Each photoreceptor cell consists of two main sections, the cell body and the rhabdomere. The cell body contains the nucleus while the 100-μm-long rhabdomere is made up of toothbrush-like stacks of membrane called microvilli. Each microvillus is 1–2 μm in length and ~60 nm in diameter.[25] The membrane of the rhabdomere is packed with about 100 million rhodopsin molecules, the visual protein that absorbs light. The rest of the visual proteins are also tightly packed into the microvillar space, leaving little room for cytoplasm.

The photoreceptors in Drosophila express a variety of rhodopsin isoforms. The R1-R6 photoreceptor cells express Rhodopsin1 (Rh1), which absorbs blue light (480 nm). The R7 and R8 cells express a combination of either Rh3 or Rh4, which absorb UV light (345 nm and 375 nm), and Rh5 or Rh6, which absorb blue (437 nm) and green (508 nm) light respectively. Each rhodopsin molecule consists of an opsin protein covalently linked to a carotenoid chromophore, 11-cis-3-hydroxyretinal.[26]


Expression of Rhodopsin1 (Rh1) in photoreceptors R1-R6

As in vertebrate vision, visual transduction in invertebrates occurs via a G protein-coupled pathway. However, in vertebrates the G protein is transducin, while the G protein in invertebrates is Gq (dgq in Drosophila). When rhodopsin (Rh) absorbs a photon of light its chromophore, 11-cis-3-hydroxyretinal, is isomerized to all-trans-3-hydroxyretinal. Rh undergoes a conformational change into its active form, metarhodopsin. Metarhodopsin activates Gq, which in turn activates a phospholipase Cβ (PLCβ) known as NorpA.[27]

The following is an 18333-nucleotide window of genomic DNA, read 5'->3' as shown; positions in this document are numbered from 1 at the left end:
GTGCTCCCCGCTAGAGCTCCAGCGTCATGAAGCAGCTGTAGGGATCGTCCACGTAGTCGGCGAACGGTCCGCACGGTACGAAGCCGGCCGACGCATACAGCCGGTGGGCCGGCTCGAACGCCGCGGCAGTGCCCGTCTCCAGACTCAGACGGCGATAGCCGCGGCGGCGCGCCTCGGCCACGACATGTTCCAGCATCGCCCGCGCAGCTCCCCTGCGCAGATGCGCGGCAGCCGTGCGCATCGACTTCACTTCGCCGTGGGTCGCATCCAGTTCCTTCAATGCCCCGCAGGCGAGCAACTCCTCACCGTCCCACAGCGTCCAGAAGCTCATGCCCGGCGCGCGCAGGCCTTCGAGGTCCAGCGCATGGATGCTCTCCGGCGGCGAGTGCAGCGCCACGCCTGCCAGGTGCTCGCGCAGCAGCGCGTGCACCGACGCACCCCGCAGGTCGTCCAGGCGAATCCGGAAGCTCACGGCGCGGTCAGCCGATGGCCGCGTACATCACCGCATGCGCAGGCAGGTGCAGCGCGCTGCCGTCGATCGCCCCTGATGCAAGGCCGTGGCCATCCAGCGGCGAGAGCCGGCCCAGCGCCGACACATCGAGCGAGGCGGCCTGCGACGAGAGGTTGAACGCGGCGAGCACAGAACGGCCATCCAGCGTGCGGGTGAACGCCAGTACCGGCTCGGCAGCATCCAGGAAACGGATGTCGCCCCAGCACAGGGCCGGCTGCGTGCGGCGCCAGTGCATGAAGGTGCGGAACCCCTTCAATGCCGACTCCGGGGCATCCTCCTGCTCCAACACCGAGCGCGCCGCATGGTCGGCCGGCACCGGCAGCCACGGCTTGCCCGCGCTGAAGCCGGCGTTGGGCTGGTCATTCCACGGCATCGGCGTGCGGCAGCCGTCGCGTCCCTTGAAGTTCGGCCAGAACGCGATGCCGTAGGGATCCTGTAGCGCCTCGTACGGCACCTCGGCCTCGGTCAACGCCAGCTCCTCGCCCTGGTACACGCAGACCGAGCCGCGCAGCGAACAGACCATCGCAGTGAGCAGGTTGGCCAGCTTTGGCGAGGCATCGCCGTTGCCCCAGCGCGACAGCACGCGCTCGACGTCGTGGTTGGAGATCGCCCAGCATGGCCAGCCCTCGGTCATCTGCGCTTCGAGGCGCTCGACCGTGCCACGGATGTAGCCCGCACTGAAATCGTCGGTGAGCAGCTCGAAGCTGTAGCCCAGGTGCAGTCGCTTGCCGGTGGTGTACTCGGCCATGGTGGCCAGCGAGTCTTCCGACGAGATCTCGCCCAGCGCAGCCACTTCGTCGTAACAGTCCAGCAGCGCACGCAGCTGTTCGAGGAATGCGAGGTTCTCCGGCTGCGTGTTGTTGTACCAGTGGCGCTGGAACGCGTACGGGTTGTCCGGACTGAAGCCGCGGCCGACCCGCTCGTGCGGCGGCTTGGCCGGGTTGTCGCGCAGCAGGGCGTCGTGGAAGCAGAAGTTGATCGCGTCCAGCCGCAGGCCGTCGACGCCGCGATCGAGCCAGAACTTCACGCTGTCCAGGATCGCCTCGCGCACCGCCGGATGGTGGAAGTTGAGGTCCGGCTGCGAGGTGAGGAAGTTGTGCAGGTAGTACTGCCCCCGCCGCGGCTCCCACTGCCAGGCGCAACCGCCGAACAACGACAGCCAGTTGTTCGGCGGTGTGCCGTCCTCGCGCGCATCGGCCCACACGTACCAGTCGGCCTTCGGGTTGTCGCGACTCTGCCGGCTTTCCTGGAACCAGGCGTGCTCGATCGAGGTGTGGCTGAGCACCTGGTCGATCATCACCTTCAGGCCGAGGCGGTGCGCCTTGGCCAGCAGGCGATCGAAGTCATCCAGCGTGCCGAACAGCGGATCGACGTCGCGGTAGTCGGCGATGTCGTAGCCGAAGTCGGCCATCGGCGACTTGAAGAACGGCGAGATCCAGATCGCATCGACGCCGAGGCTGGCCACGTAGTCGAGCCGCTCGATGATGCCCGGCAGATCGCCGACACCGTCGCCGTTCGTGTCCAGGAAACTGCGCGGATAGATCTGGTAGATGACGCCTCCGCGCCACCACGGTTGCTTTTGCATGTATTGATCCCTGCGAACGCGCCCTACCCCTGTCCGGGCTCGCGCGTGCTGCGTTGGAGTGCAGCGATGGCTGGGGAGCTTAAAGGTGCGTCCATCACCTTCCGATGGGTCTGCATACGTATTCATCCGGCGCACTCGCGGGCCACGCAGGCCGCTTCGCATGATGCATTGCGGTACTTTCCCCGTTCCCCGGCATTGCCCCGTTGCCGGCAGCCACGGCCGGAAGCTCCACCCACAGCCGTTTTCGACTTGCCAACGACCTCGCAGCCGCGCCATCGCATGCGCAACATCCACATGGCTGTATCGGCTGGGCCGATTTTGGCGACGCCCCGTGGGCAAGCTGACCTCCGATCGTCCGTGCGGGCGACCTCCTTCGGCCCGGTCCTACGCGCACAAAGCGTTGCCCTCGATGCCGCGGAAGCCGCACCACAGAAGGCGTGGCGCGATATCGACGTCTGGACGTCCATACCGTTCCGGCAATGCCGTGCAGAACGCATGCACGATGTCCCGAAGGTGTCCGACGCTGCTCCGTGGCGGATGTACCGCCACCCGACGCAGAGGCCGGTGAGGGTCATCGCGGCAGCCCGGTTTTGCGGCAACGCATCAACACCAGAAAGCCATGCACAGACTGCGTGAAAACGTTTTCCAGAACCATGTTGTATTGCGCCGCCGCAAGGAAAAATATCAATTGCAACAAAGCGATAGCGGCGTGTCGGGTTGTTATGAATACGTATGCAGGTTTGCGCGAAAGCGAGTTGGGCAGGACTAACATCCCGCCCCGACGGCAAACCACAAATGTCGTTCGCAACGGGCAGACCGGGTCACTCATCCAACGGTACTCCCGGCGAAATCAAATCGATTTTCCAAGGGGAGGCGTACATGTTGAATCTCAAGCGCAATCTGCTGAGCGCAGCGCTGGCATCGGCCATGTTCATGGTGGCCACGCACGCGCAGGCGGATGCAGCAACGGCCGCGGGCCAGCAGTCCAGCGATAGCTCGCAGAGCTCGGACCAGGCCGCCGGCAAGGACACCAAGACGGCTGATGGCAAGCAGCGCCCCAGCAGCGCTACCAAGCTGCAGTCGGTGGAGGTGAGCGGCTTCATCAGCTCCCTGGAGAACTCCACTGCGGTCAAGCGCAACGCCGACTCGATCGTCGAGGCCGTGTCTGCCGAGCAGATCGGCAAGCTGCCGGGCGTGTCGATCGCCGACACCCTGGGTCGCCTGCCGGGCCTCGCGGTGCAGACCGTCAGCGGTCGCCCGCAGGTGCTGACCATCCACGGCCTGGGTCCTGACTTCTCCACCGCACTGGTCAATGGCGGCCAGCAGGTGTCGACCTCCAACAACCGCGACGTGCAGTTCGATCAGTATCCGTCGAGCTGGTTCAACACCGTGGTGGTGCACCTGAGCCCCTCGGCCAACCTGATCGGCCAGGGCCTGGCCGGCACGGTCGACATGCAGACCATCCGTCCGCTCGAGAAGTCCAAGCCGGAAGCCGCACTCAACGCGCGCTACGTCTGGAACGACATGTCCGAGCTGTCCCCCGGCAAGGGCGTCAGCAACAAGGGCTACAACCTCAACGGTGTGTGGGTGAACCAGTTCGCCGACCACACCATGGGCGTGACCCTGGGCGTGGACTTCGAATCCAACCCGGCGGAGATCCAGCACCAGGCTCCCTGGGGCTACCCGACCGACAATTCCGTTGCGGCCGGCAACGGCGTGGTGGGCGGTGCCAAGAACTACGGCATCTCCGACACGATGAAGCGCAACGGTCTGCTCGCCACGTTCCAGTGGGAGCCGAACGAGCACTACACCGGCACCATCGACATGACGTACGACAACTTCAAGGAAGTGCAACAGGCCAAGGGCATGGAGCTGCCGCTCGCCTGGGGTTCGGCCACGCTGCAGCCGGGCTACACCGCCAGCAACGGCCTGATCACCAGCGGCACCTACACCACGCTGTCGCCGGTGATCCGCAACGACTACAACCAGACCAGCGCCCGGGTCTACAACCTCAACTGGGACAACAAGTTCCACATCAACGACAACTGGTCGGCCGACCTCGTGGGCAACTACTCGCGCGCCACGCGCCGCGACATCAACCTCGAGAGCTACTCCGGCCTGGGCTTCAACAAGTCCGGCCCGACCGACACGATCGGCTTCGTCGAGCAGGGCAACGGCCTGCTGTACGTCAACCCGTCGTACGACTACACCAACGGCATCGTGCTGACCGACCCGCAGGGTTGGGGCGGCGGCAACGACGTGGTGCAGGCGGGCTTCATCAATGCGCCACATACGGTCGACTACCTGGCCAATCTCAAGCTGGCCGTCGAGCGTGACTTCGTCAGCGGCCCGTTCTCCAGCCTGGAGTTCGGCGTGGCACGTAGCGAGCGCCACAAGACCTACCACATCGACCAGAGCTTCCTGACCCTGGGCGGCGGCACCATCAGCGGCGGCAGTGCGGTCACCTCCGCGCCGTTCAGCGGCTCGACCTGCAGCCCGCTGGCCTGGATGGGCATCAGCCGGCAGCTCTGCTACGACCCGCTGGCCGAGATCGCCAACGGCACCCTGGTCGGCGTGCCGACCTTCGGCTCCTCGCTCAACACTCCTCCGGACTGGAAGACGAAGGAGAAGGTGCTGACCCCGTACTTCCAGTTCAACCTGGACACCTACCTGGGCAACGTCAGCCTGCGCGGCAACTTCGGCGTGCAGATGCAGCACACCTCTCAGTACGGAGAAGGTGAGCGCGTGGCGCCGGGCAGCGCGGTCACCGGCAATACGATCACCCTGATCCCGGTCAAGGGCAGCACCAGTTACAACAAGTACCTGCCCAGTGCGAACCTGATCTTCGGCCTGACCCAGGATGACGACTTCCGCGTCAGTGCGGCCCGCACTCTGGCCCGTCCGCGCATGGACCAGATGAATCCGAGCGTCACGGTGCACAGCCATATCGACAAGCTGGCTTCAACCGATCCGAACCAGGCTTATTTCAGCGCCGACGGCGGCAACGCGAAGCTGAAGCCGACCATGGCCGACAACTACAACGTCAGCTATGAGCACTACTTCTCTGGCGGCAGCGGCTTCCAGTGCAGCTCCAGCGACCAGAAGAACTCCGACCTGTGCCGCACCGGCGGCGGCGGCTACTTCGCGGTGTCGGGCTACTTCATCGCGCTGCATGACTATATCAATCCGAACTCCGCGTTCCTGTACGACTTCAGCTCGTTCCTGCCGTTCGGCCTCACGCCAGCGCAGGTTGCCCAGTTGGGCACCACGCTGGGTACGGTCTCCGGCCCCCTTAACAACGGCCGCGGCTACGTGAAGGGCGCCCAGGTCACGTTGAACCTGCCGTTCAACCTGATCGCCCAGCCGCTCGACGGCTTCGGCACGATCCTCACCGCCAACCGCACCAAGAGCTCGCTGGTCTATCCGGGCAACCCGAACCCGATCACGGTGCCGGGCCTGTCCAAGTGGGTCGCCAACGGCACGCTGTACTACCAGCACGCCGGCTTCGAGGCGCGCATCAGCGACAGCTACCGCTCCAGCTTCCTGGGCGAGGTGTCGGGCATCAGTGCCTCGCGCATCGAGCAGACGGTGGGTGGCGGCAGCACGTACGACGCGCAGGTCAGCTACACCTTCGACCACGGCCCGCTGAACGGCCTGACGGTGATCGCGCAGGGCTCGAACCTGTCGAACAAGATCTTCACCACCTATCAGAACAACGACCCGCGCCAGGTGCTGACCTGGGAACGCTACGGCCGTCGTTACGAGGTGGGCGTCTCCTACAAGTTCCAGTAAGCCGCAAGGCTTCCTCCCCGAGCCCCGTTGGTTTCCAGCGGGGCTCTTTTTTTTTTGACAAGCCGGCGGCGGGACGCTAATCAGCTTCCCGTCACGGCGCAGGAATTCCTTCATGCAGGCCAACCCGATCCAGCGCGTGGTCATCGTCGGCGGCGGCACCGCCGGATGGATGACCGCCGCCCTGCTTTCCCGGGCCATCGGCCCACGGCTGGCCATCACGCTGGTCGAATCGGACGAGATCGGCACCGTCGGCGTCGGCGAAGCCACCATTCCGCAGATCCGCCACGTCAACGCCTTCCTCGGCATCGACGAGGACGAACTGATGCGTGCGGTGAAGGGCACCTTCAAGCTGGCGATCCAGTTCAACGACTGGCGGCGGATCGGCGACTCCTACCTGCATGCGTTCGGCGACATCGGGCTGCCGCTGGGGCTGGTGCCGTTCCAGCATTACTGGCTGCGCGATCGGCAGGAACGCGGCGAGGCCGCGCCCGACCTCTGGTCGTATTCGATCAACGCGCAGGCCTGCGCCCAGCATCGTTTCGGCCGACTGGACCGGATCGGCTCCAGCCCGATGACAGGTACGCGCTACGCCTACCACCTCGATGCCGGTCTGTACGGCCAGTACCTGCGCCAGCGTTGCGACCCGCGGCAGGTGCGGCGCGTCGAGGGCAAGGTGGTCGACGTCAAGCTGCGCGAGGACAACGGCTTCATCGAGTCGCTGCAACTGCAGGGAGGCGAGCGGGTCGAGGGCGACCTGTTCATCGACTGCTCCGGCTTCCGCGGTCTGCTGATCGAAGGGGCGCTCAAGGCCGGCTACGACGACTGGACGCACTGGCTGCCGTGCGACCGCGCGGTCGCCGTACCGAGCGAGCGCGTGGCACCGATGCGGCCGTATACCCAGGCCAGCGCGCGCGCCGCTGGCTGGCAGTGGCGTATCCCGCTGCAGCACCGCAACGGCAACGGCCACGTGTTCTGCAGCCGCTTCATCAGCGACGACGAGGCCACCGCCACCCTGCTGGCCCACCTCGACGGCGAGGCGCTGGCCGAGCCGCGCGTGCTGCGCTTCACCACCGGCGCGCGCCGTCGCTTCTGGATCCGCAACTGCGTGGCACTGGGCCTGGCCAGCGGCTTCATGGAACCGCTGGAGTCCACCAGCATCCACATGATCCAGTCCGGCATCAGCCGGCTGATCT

PLCβ hydrolyzes phosphatidylinositol (4,5)-bisphosphate (PIP2), a phospholipid found in the cell membrane, into soluble inositol triphosphate (IP3) and diacylgycerol (DAG), which stays in the cell membrane. DAG or a derivative of DAG causes a calcium selective ion channel known as TRP (transient receptor potential) to open and calcium and sodium flows into the cell. IP3 is thought to bind to IP3 receptors in the subrhabdomeric cisternae, an extension of the endoplasmic reticulum, and cause release of calcium, but this process doesn't seem to be essential for normal vision.[27]